first_imgWaterAid first international charity in UK’s Best Workplaces™ for Women Great Place to Work® states that to qualify for the list, and organisation must meet strict criteria, including the following: Advertisement Melanie May | 9 July 2018 | News AddThis Sharing ButtonsShare to TwitterTwitterShare to FacebookFacebookShare to LinkedInLinkedInShare to EmailEmailShare to WhatsAppWhatsAppShare to MessengerMessengerShare to MoreAddThis16  216 total views,  2 views today AddThis Sharing ButtonsShare to TwitterTwitterShare to FacebookFacebookShare to LinkedInLinkedInShare to EmailEmailShare to WhatsAppWhatsAppShare to MessengerMessengerShare to MoreAddThis16 About Melanie May Melanie May is a journalist and copywriter specialising in writing both for and about the charity and marketing services sectors since 2001. She can be reached via www.thepurplepim.com.center_img A minimum of 25% of the workforce are womenA minimum of 25% of senior roles are held by womenA minimum Trust Index score of 75% and less than 10% difference in the Trust Index between men and womenFavourable/equal or maximum 1% difference between men and women in response to the statement ‘people in my workplace are treated fairly regardless of their sex’ Main image: WaterAid by Basile Ouedraogo  215 total views,  1 views today Tagged with: equality women WaterAid has become the first international charity to be recognised as one of the UK’s Best Workplaces™ for Women in the ranking published by Great Place to Work®.WaterAid was placed ninth out of 15 medium-sized organisations (50-499 employees) to meet the criteria. The Best Workplaces™ for Women list, which was launched for the first time this year, recognises organisations that go beyond statutory requirements to ensure women are treated fairly in respect of pay, training and development opportunities, and that they are enabled to fulfil their caring responsibilities.The charity has been improving its policies around maternity leave and flexible working, and is also working to promote women’s career development.At the most senior level of the organisation, WaterAid has strong female representation; across the seven members that make up its global federation, five of the Chief Executives are women. In the UK, women make up 67% of the Directors team and the UK Board is gender-balanced, with six women and five men.Rachel Westcott, Director of People and Organisational Development, said:“We are delighted that WaterAid has been recognised in the first ever ranking on the UK’s Best Workplaces™ for Women.“We seek to create an environment that is supportive to everyone, so it is great to hear that 95% of women at WaterAid say they are treated fairly, regardless of their gender. We trust our staff to do their jobs and we aim to create an environment that enables people to work around their other responsibilities outside of work, demonstrated by 87% of women agreeing they are encouraged to balance their work and personal life, and 93% stating that they are able to take time off from work when necessary.”last_img read more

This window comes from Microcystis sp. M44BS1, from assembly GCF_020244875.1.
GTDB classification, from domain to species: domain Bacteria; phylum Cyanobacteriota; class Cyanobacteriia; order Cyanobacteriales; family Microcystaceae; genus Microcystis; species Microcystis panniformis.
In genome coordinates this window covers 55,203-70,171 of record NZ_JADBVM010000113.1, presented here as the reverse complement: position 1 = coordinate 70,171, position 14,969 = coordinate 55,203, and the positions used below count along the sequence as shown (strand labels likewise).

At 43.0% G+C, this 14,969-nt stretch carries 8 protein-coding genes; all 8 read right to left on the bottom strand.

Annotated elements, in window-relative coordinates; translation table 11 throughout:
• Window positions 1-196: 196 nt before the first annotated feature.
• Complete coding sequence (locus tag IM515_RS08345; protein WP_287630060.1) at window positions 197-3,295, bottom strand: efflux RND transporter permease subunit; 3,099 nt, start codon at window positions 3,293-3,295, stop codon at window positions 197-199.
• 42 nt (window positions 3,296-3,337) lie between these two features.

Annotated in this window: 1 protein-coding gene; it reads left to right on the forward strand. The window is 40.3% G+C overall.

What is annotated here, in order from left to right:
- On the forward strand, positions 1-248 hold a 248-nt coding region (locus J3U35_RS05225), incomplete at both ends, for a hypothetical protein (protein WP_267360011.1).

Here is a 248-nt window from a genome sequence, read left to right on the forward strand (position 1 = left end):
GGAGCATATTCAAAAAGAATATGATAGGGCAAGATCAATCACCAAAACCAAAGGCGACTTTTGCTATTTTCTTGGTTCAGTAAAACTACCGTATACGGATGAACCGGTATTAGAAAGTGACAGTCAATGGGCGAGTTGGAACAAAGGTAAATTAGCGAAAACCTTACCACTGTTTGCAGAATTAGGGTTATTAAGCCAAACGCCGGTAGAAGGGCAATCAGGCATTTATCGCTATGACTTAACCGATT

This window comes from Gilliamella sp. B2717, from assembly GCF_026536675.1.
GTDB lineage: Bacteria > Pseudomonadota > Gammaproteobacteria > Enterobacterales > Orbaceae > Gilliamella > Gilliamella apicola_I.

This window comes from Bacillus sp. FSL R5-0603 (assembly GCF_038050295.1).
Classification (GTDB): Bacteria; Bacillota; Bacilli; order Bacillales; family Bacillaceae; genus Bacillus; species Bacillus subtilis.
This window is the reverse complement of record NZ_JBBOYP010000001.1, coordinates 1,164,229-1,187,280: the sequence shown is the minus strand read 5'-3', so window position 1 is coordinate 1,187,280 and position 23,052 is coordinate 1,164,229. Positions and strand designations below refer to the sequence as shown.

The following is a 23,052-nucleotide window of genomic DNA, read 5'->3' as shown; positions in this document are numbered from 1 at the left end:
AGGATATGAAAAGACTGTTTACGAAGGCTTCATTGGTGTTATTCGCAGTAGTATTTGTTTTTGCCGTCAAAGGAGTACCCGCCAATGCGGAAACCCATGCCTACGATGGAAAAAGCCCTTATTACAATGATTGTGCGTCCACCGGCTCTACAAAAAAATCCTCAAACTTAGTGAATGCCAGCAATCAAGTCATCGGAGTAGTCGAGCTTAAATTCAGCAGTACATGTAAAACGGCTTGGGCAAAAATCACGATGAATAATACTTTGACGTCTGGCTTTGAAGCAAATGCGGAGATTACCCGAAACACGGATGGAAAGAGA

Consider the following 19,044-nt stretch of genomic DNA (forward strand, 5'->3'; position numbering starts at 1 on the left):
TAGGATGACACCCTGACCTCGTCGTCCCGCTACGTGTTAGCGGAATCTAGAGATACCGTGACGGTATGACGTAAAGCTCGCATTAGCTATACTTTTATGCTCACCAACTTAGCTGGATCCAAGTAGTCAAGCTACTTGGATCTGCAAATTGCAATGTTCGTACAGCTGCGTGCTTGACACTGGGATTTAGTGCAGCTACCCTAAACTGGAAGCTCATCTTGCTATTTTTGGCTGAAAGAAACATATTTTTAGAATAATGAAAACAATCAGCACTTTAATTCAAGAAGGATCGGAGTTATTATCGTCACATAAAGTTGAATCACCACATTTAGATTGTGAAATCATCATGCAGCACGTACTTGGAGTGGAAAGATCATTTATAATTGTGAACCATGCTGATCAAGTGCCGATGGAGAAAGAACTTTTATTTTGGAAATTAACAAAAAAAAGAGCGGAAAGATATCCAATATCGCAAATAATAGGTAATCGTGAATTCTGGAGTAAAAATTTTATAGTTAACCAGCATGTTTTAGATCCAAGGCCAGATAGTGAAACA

Efficient offense leads Horned Frogs to 77-69 win

first_imgFacebook Previous articleThe Skiff: November 15, 2018Next articleHoroscope: November 16, 2018 Colin Post RELATED ARTICLESMORE FROM AUTHOR Another series win lands TCU Baseball in the top 5, earns Sikes conference award Photo by Cristian ArguetaSoto. Linkedin Colin Posthttps://www.tcu360.com/author/colin-post/ TCU baseball finds their biggest fan just by saying hello + posts Twitter Colin Post is a Sports Broadcasting and Journalism double-major from Houston, Texas. Along with sports writing, Colin hopes to work in sports announcing after he graduates. printGuard Desmond Bane throws down a thunderous dunk in the second half. Photo by Cristian ArguetaSoto.Against their toughest opponent of the season thus far, TCU basketball rose to the challenge, defeating Fresno State 77-69 to improve to 3-0 for the third-straight season.“[That’s a] good learning experience for us,” said head coach Jamie Dixon. “We got what we wanted out of that.”After the Bulldogs struck first with a tip-in by forward Sam Bittner, the Frogs responded with a dominant 10-0 run to take an early lead in the first quarter, forcing Fresno State to call a timeout.The Bulldogs played strong coming out of the timeout, scoring eight straight to tie the game at 10.The game went back-and-forth from there, with the Frogs leading 22-21 with 4:20 left in the half. The Bulldogs hot shooting from beyond the arc kept the game competitive.“The three was their thing to keep them in it, and they had nine of them,” Dixon said. “We said our goal was to keep them at five.”TCU turnovers and Fresno State continuing to shoot the ball well from deep had the Horned Frogs down 31-29 going into the halftime break.“We lost the lead at the end of the half,” Dixon said. “The turnovers are just too high, and that’s what’s hurt us.”Senior Alex Robinson attributed the slow start to the Frogs’ lack of experience.Similar to the first half, the Horned Frogs started the second half red-hot. An early 10-4 run put them up 39-35 within the first three minutes of the half.After sitting on the bench for extended time in the first half because of two early fouls, Robinson scored five quick, second-half points to help re-take the lead for TCU.The senior point guard would finish with 13 points and a game-high 14 assists.Guard Alex Robinson Jr. had a season-high 14 assists. Photo by Cristian ArguetaSoto.Led by the strong play of forward JD Miller, the Horned Frogs broke the game open from there, taking a ten-point lead with 13:23 left to go in the game. Miller had five points during that span and finished with 14.Guard Desmond Bane would finish with a game-high 23 points to go with 7 rebounds in all 40 minutes of play.“It’s something I really wanted to emphasize over the summer—just eating right and making sure I’m getting my extra conditioning in—just so that if games like this occur, I’ll be ready to go,” Bane said.Efficiency would be key for the Frogs in the second half, as they improved their shooting percentage to an outstanding 51.7 percent.“That’s a good sign: when you don’t feel good about your offense and you shoot 52 percent against a senior-dominated team,” Dixon said.Center Kevin Samuel was a big part of this efficiency, scoring 14 points on a perfect 6-6 shooting to go with 10 rebounds and six blocks.Center Kevin Samuel has been dominant in his first three games as a Frog. Photo by Cristian ArguetaSoto.Samuel’s six blocks were the most by a Frog since center Marlon Dumont had six against Southern Miss during the 2002 season.“Kevin’s great. He’s a huge presence on defense for us and offense, obviously. We saw [that] today,” Bane said.The Frogs will look to continue their hot start when they return to the court at 7 p.m. Tuesday, Nov. 20 to play Lipscomb in Schollmaier Arena.<span data-mce-type=”bookmark” style=”display: inline-block; width: 0px; overflow: hidden; line-height: 0;” class=”mce_SELRES_start”></span><span data-mce-type=”bookmark” style=”display: inline-block; width: 0px; overflow: hidden; line-height: 0;” class=”mce_SELRES_start”></span><span data-mce-type=”bookmark” style=”display: inline-block; width: 0px; overflow: hidden; line-height: 0;” class=”mce_SELRES_start”></span><span data-mce-type=”bookmark” style=”display: inline-block; width: 0px; overflow: hidden; line-height: 0;” class=”mce_SELRES_start”></span> TCU rowing program strengthens after facing COVID-19 setbacks Taylor’s monster slam highlights big weekend for TCU Athletics Twitter ReddIt Colin Posthttps://www.tcu360.com/author/colin-post/ Colin Posthttps://www.tcu360.com/author/colin-post/ Colin Posthttps://www.tcu360.com/author/colin-post/ Linkedin Facebook ReddIt First TCU spring game since 2018 gets fans primed for a highly-anticipated fall Despite series loss, TCU proved they belong against No. 8 Texas Tech Another series win lands TCU Baseball in the top 5, earns Sikes conference award Colin Post last_img read more